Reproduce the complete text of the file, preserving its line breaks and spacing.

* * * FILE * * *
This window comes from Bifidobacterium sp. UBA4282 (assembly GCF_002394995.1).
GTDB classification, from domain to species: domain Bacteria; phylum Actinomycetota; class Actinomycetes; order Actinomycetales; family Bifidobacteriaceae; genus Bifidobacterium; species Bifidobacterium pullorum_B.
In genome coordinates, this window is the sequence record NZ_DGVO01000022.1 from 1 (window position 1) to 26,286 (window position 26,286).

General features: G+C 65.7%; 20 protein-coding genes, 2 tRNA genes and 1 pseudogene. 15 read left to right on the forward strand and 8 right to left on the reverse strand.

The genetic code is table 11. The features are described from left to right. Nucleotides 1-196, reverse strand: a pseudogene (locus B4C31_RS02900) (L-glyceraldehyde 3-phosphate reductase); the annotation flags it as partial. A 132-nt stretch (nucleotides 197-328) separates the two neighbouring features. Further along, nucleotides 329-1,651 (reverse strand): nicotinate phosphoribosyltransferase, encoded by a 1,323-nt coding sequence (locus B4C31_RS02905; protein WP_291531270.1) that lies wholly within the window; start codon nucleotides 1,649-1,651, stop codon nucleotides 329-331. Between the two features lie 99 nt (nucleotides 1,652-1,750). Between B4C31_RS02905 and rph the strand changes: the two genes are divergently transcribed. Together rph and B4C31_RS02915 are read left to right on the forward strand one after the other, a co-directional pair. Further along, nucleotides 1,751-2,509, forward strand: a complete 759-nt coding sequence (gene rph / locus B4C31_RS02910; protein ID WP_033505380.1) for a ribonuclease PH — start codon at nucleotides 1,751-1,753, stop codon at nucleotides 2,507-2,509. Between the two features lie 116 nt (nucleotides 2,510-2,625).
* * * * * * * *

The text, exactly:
This window comes from Bifidobacterium sp. UBA4282 (assembly GCF_002394995.1).
GTDB classification, from domain to species: domain Bacteria; phylum Actinomycetota; class Actinomycetes; order Actinomycetales; family Bifidobacteriaceae; genus Bifidobacterium; species Bifidobacterium pullorum_B.
In genome coordinates, this window is the sequence record NZ_DGVO01000022.1 from 1 (window position 1) to 26,286 (window position 26,286).

General features: G+C 65.7%; 20 protein-coding genes, 2 tRNA genes and 1 pseudogene. 15 read left to right on the forward strand and 8 right to left on the reverse strand.

The genetic code is table 11. The features are described from left to right. Nucleotides 1-196, reverse strand: a pseudogene (locus B4C31_RS02900) (L-glyceraldehyde 3-phosphate reductase); the annotation flags it as partial. A 132-nt stretch (nucleotides 197-328) separates the two neighbouring features. Further along, nucleotides 329-1,651 (reverse strand): nicotinate phosphoribosyltransferase, encoded by a 1,323-nt coding sequence (locus B4C31_RS02905; protein WP_291531270.1) that lies wholly within the window; start codon nucleotides 1,649-1,651, stop codon nucleotides 329-331. Between the two features lie 99 nt (nucleotides 1,652-1,750). Between B4C31_RS02905 and rph the strand changes: the two genes are divergently transcribed. Together rph and B4C31_RS02915 are read left to right on the forward strand one after the other, a co-directional pair. Further along, nucleotides 1,751-2,509, forward strand: a complete 759-nt coding sequence (gene rph / locus B4C31_RS02910; protein ID WP_033505380.1) for a ribonuclease PH — start codon at nucleotides 1,751-1,753, stop codon at nucleotides 2,507-2,509. Between the two features lie 116 nt (nucleotides 2,510-2,625).